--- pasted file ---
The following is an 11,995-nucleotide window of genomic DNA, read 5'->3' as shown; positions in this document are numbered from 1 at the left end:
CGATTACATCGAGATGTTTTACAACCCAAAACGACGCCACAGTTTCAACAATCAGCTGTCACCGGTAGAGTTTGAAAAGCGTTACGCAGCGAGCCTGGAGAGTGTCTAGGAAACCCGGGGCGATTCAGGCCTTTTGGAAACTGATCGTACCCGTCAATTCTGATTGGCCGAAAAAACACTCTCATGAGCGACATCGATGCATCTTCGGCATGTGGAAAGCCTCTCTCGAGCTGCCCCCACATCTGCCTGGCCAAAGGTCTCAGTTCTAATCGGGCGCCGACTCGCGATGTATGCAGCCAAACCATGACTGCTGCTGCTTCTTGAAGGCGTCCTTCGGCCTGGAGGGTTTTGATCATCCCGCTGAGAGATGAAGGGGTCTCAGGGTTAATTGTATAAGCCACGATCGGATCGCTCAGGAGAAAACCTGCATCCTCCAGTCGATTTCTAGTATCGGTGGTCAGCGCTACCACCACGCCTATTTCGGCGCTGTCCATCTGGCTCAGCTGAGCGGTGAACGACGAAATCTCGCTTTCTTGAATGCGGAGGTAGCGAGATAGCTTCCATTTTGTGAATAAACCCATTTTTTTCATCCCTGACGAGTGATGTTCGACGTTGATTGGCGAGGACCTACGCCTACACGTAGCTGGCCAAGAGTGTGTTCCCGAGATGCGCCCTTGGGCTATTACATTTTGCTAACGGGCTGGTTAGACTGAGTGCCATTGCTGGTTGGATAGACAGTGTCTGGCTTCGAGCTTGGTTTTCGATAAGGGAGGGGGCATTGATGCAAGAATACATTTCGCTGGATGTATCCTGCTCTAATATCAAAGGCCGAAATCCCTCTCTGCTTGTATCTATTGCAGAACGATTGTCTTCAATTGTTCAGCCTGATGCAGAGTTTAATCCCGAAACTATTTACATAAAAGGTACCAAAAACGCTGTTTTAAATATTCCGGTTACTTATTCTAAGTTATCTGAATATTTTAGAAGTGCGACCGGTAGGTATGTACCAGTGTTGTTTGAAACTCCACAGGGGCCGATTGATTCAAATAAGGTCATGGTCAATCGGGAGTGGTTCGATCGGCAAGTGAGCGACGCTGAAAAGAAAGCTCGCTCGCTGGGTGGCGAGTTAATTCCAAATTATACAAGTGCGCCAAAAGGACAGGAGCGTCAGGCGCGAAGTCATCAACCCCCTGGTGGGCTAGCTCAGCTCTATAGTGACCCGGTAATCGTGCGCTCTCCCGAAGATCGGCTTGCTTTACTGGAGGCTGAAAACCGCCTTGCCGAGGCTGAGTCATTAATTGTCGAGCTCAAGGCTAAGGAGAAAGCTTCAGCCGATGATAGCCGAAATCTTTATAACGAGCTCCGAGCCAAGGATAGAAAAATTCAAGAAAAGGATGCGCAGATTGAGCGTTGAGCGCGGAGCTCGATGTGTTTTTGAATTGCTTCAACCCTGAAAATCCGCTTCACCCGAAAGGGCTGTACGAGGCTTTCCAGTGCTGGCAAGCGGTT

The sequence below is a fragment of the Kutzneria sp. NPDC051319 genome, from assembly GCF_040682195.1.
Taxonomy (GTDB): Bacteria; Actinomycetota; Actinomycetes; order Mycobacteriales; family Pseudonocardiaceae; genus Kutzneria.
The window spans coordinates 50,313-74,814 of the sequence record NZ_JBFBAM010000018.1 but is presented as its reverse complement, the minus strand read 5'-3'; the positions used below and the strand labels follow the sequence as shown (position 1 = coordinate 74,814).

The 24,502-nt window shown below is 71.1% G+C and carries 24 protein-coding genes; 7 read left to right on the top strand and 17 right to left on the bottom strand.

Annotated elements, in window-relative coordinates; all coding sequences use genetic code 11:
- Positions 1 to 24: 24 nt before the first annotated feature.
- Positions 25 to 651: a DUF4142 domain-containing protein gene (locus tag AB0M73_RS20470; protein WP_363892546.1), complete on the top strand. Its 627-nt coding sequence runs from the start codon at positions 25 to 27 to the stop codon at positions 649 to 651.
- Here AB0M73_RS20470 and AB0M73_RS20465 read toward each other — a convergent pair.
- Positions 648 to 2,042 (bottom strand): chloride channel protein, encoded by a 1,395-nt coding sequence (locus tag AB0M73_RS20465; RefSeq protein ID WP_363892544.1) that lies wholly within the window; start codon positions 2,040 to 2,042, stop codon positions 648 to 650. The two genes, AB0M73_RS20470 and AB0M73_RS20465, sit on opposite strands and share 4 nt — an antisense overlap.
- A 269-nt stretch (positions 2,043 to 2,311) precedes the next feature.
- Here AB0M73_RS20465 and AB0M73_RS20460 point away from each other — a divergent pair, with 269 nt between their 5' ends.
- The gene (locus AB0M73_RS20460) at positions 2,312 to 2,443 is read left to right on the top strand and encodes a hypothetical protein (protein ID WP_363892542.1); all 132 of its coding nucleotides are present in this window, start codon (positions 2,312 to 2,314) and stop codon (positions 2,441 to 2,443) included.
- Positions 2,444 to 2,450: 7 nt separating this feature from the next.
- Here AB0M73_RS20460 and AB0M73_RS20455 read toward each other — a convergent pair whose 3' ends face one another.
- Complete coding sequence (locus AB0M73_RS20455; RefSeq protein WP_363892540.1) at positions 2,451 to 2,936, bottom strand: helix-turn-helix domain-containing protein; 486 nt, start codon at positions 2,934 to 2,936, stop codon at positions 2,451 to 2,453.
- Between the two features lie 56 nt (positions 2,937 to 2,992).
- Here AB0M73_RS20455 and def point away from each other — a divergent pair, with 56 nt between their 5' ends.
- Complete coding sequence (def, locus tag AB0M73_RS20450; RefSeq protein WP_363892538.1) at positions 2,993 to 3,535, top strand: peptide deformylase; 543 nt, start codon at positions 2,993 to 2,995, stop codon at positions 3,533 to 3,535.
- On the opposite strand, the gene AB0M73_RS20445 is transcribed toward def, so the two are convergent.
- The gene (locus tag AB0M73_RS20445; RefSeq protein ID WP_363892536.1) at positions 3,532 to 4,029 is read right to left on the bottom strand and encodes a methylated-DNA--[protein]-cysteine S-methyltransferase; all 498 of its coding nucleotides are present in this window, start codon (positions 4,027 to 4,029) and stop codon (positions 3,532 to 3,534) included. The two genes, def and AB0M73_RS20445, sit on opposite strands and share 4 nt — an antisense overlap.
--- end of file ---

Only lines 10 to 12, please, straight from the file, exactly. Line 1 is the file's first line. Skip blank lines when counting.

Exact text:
- Here AB0M73_RS20470 and AB0M73_RS20465 read toward each other — a convergent pair.
- Positions 648 to 2,042 (bottom strand): chloride channel protein, encoded by a 1,395-nt coding sequence (locus tag AB0M73_RS20465; RefSeq protein ID WP_363892544.1) that lies wholly within the window; start codon positions 2,040 to 2,042, stop codon positions 648 to 650. The two genes, AB0M73_RS20470 and AB0M73_RS20465, sit on opposite strands and share 4 nt — an antisense overlap.
- A 269-nt stretch (positions 2,043 to 2,311) precedes the next feature.